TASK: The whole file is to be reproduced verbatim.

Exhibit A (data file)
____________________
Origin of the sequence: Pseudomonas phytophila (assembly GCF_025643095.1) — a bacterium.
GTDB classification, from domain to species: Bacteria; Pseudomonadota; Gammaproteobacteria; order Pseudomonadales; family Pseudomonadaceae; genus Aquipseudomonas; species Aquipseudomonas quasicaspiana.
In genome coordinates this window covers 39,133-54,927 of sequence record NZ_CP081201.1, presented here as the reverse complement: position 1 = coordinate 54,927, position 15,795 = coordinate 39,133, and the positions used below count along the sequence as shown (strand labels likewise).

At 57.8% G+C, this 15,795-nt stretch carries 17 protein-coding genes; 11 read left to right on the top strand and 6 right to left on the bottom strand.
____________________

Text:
Origin of the sequence: Pseudomonas phytophila (assembly GCF_025643095.1) — a bacterium.
GTDB classification, from domain to species: Bacteria; Pseudomonadota; Gammaproteobacteria; order Pseudomonadales; family Pseudomonadaceae; genus Aquipseudomonas; species Aquipseudomonas quasicaspiana.
In genome coordinates this window covers 39,133-54,927 of sequence record NZ_CP081201.1, presented here as the reverse complement: position 1 = coordinate 54,927, position 15,795 = coordinate 39,133, and the positions used below count along the sequence as shown (strand labels likewise).

At 57.8% G+C, this 15,795-nt stretch carries 17 protein-coding genes; 11 read left to right on the top strand and 6 right to left on the bottom strand.